WASHINGTON - With cities wounded by days of violent unrest, America went into a new week with neighborhoods in shambles, urban streets on lockdown and shaken confidence about when its leaders will find the answers to control the mayhem amid unrelenting raw emotion over police killings of black people.
Sunday capped a tumultuous weekend and month that saw city and state officials deploy thousands of National Guard soldiers, enact strict curfews and shut down mass transit systems. Even with those efforts, many demonstrations erupted into violence as protesters hurled rocks and Molotov cocktails at police in Philadelphia, set a fire near the White House and were hit with tear gas and pepper spray in Austin and other cities. Seven Boston police officers were hospitalized.
Some cities saw thieves smash their way into stores and run off with as much as they could carry, leaving shop owners, many of them just ramping up their business again after coronavirus pandemic lockdowns, to clean up their shattered storefronts.
Locally, Virginia Gov. Ralph Northam declared a state of emergency Sunday and authorized assistance to localities in response to escalating violence across the Commonwealth. The governor granted a request from Mayor Levar Stoney to extend a curfew in the City of Richmond.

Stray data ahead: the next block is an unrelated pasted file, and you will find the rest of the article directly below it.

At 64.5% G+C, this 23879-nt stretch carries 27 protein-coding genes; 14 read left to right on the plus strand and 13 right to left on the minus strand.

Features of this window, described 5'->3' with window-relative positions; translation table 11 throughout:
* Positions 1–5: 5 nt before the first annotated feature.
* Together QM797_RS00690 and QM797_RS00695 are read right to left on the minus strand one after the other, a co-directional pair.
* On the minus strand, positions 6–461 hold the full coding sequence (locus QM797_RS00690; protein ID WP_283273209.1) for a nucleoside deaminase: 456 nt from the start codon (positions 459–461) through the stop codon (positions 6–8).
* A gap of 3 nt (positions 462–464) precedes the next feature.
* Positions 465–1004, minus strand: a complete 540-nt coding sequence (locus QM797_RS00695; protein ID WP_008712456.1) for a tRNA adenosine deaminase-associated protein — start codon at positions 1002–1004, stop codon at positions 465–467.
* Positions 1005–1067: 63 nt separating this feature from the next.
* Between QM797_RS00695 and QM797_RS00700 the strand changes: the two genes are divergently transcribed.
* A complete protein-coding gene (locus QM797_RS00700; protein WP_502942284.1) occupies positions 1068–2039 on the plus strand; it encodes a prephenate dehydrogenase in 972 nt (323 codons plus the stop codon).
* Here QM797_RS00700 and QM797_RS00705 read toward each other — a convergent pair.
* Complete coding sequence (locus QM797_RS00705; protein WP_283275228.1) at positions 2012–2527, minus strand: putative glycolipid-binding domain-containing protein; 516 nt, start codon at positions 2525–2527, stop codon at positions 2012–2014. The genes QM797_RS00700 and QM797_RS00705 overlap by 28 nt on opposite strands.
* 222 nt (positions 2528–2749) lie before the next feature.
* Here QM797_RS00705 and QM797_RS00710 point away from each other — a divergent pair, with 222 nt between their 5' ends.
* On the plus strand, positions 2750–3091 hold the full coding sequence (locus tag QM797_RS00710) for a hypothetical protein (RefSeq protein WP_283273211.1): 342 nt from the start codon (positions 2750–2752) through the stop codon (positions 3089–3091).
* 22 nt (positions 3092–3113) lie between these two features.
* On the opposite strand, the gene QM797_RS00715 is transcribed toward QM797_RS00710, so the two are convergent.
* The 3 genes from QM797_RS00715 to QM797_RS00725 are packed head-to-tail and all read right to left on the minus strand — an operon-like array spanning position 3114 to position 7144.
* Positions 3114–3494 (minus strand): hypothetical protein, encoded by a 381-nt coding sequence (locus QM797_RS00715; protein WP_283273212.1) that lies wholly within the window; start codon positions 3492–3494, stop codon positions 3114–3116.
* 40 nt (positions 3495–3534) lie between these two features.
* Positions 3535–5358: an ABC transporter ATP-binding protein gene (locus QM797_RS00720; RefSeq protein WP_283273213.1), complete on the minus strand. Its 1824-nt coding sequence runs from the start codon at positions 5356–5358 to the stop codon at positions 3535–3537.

As of 2 a.m., Monday, Virginia Beach Police claim there are no further acts of disturbance taking place at the Oceanfront but a heavy police presence will remain in place.
On Sunday, protesters starting throwing rocks at police once the Virginia Beach officers formed a line and that's when the first tear gas/pepper ball was thrown. Police then moved in with heavy duty vehicles and moved protesters back.
The first protest in Norfolk was on Friday where protesters, later in the day, blocked off a section of the Hampton Roads Bridge Tunnel, and then another one took place on Saturday a long E. Virginia Beach Blvd. They marched down the boulevard and then back to the police operations center where that protest had started.
Norfolk Police Chief Larry Boone even joined with the protesters at marching in solidarity. He called out the Minneapolis police officers - one of whom has now been charged in George Floyd's death
“A large majority have this concept that all policemen are racist and that’s just not true, and the minute you make an absolute, you’re wrong,” said Chief Boone.
All of it smashed into a nation already bludgeoned by a death toll that surged past 100,000 from the coronavirus pandemic and unemployment that soared to levels not seen since the Great Depression.
Arrests have topped 4,400 according to an Associated Press tally.